>       user perspective. This is the underlying motivation of string similarity
>       review. Examples: At the second level, if we have myname.com vs.
>       myname.org there is no confusability. If we replace .com and .org
>       with strings that are similar – myname.tld vs. myname.tld’ where tld’ is
>       very similar to .tld, this might be confusing for the end user. If
>       myname.tld is similar to a variant of another TLD that is delegated there
>       could still be confusability from an end user perspective through a
>       transitive relationship. Irrespective to whether the variant is
>       allocatable, blocked, etc, there can still be confusability when there are
>       two similar strings in the DNS space.
>       - Example: Simplified and traditional Chinese – in most cases the
>       two are visually distinct. If applicant A applies for a simplified Chinese
>       version, which has a traditional version that looks different but is
>       considered to be the same in meaning and has not been applied for. If
>       applicant B applies for a traditional Chinese character that is visually
>       very similar to traditional variants of the simplified character applied
>       for by applicant A. If the comparison is done only for applied-for strings,
>       the applied-for strings for applicant A and b will both be delegated, the
>       end users can get confused by seeing the traditional version is the same as
>       the simplified version. This will create confusion for all registrations
>       under those TLDs. Level 1 will not prevent this scenario.
>       - Comment: Preference for a combination of level 1 and level 3. For
>       string similarity review there are two things to compare, Set A and Set B.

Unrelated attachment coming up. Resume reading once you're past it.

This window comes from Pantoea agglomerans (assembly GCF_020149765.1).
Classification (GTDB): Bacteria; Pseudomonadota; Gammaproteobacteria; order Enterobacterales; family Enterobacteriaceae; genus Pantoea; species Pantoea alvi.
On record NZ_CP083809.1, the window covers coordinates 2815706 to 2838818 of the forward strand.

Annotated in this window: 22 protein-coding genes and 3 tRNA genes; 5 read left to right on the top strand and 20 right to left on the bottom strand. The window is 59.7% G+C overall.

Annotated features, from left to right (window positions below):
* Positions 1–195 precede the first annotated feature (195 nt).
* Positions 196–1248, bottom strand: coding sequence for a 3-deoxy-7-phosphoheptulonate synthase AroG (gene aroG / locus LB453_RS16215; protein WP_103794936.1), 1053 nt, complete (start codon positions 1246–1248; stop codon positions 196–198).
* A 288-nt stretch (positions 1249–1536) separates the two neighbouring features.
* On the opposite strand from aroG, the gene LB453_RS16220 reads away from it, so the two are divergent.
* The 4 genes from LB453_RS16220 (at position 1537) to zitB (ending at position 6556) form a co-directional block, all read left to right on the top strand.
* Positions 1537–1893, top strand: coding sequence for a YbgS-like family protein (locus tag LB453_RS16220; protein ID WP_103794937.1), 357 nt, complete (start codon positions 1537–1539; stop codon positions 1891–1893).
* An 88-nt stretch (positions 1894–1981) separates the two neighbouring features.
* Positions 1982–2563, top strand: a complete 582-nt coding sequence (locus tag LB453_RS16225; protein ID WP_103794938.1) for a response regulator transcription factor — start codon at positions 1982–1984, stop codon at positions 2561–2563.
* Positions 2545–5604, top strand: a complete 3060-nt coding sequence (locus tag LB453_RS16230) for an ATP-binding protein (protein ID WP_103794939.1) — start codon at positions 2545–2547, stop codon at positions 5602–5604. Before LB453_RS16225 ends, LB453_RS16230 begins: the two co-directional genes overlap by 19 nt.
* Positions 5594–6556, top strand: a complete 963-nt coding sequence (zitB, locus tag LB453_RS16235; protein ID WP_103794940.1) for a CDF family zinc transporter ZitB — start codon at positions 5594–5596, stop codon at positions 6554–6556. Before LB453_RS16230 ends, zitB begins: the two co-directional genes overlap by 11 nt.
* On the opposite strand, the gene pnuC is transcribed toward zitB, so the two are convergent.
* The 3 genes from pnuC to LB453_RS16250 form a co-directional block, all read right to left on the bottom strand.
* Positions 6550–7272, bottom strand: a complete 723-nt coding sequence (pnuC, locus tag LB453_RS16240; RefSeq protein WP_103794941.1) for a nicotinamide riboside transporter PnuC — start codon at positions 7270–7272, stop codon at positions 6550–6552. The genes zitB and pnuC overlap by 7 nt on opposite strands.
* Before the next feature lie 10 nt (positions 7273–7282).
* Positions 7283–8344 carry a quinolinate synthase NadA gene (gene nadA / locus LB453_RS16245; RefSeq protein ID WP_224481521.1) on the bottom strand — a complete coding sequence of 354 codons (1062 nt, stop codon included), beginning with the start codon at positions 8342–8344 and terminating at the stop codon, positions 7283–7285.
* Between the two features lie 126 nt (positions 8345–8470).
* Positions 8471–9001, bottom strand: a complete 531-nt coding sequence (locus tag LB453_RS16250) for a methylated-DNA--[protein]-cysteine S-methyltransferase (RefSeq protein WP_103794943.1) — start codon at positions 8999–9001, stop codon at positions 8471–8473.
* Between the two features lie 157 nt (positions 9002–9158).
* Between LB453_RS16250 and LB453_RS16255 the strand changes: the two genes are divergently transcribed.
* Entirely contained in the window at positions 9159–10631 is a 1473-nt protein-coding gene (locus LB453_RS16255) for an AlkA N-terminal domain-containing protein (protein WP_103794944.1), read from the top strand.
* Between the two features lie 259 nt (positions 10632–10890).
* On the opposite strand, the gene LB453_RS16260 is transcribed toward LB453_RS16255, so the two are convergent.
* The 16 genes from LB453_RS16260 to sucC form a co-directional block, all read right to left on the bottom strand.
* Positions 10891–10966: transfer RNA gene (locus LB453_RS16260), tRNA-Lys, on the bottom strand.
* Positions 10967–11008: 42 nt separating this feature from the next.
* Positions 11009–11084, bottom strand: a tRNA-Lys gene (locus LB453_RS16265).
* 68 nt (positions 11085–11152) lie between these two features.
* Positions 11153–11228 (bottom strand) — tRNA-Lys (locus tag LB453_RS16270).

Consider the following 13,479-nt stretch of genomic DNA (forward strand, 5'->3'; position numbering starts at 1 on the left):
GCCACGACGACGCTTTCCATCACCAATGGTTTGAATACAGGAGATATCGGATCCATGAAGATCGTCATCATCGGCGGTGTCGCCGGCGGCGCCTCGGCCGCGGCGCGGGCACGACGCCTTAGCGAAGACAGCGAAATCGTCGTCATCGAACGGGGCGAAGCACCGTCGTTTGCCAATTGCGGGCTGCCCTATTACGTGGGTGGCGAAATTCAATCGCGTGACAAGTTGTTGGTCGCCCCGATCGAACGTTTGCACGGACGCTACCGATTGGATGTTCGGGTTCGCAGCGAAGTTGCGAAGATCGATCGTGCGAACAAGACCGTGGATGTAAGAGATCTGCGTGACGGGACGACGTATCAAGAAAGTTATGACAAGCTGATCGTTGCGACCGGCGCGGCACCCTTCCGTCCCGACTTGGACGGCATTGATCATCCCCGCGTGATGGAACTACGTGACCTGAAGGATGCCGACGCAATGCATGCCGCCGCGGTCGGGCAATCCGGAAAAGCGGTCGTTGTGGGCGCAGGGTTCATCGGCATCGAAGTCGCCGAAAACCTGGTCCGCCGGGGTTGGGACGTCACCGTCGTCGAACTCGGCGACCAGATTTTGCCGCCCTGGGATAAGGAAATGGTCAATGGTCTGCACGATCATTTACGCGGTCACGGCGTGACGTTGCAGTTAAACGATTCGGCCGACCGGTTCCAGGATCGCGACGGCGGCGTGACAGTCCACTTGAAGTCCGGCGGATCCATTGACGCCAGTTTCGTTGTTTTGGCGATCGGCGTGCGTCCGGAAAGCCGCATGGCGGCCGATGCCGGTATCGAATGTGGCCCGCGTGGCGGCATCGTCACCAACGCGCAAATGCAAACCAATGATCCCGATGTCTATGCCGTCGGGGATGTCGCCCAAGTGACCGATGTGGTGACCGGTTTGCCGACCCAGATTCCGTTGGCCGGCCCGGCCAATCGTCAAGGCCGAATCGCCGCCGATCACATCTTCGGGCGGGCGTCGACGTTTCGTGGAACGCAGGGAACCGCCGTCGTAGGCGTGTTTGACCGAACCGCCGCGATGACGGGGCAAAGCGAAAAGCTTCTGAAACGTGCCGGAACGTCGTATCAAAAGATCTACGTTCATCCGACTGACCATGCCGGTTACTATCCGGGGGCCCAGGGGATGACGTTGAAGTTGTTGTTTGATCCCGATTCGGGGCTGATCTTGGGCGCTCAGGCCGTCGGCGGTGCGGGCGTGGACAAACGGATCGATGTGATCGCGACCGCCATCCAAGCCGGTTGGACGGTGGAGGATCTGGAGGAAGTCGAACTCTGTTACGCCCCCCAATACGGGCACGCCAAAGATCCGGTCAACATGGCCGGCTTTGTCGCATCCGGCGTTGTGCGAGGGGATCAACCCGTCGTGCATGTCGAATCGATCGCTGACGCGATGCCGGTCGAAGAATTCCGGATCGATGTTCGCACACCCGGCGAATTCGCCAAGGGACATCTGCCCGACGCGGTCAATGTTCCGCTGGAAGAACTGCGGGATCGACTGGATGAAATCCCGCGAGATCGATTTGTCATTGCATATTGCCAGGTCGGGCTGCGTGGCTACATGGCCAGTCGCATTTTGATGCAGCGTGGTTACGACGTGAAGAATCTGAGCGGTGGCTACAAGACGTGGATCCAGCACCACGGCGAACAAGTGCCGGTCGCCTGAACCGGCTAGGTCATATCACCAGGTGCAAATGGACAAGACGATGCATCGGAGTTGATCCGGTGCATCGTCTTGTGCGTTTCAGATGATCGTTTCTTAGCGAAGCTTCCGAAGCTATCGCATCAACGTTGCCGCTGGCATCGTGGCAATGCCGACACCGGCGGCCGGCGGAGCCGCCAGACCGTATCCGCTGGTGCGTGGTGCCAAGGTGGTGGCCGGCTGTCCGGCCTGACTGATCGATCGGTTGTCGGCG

>       If it includes variants there is Set A and Set B. Set A is the strings we
>       would like to compare. Set B is the strings we compare against. Set A
>       includes primary + only requested allocatable variants. Set B it includes
>       reserved names, existing TLDs + All variants (allocatable and blocked
>       variants), strings requested as IDN ccTLDs and all variants allocatable and
>       blocked, other applied for gTLDs and all variants allocatable and blocked.
>       The core of the problem is whether we allow applicants to request variants
>       outside of a round. We should focus on Set B, which can decide what is
>       similar or not. To meet the conservativism principle, Level 3 is best.
>       Therefore, Set 1 is Level 1 and Set B is Level 3.
>    - Discussion
>       - Comment: Confusing similarity has always been only about visual
>       similarity. Applying that principle, the maximum conservative approach is
>       not consistent with the way we have always approached these things. How
>       would this look in the case of variants that are not visually similar? How
>       would this be any different from a case of two strings that have the same